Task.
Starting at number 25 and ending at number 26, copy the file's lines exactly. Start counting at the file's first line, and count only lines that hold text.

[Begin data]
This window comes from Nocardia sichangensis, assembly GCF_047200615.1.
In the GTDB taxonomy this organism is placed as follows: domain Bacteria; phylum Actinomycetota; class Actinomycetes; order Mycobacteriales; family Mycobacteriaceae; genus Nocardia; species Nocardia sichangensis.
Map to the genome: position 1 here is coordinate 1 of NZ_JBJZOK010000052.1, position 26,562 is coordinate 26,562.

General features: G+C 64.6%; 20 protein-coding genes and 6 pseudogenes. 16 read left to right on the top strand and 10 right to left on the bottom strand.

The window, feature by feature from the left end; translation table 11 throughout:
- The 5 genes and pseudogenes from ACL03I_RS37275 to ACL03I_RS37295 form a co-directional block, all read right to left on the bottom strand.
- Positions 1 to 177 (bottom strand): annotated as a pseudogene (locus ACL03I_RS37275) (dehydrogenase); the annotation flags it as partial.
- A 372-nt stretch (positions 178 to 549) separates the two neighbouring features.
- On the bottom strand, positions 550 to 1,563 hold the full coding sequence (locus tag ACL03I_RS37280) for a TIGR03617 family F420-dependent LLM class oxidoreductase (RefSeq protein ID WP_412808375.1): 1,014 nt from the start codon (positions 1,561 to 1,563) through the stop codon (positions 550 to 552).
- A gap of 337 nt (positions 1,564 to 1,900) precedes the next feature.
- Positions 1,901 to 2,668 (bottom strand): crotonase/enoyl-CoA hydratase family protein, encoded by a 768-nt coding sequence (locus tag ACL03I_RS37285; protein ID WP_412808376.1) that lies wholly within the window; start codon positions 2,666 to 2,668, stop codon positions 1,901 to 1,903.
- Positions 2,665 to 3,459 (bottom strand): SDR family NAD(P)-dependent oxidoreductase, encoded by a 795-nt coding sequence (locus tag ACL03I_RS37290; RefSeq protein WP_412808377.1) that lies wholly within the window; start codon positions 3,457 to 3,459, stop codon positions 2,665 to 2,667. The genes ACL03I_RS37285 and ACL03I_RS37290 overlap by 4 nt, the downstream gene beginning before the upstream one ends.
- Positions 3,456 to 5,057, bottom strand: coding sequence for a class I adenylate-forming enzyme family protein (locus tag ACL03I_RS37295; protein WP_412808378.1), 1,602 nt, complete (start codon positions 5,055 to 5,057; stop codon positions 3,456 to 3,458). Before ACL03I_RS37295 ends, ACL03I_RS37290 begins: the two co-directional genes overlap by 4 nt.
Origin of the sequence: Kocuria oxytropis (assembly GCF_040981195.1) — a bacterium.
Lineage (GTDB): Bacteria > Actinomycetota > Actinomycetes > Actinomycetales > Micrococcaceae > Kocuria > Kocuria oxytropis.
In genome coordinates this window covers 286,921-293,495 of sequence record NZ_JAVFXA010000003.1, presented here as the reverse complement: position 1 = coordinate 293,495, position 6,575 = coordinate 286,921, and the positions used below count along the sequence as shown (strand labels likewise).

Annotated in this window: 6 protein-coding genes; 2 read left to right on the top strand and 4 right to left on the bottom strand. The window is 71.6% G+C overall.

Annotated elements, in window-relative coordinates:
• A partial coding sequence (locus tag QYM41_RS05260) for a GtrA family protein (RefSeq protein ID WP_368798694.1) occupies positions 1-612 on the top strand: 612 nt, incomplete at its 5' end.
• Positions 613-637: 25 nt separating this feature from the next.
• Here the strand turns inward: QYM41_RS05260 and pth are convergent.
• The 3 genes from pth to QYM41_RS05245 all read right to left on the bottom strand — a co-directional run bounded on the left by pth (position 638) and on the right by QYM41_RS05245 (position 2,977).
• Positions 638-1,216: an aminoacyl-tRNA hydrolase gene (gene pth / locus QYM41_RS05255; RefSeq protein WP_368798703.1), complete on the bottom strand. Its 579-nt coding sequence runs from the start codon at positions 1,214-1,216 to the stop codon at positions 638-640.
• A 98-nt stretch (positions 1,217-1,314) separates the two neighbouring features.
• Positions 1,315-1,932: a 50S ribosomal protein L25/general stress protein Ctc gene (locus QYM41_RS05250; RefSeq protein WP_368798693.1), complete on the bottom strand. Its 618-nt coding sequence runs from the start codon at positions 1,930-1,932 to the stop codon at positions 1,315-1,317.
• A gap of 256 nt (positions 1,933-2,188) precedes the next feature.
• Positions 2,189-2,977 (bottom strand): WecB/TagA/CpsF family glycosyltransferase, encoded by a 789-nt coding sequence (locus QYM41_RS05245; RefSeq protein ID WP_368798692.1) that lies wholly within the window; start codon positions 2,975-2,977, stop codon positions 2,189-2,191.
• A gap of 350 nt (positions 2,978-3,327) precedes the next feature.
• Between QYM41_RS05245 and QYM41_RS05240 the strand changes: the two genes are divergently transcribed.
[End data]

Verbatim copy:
• Positions 1,315-1,932: a 50S ribosomal protein L25/general stress protein Ctc gene (locus QYM41_RS05250; RefSeq protein WP_368798693.1), complete on the bottom strand. Its 618-nt coding sequence runs from the start codon at positions 1,930-1,932 to the stop codon at positions 1,315-1,317.
• A gap of 256 nt (positions 1,933-2,188) precedes the next feature.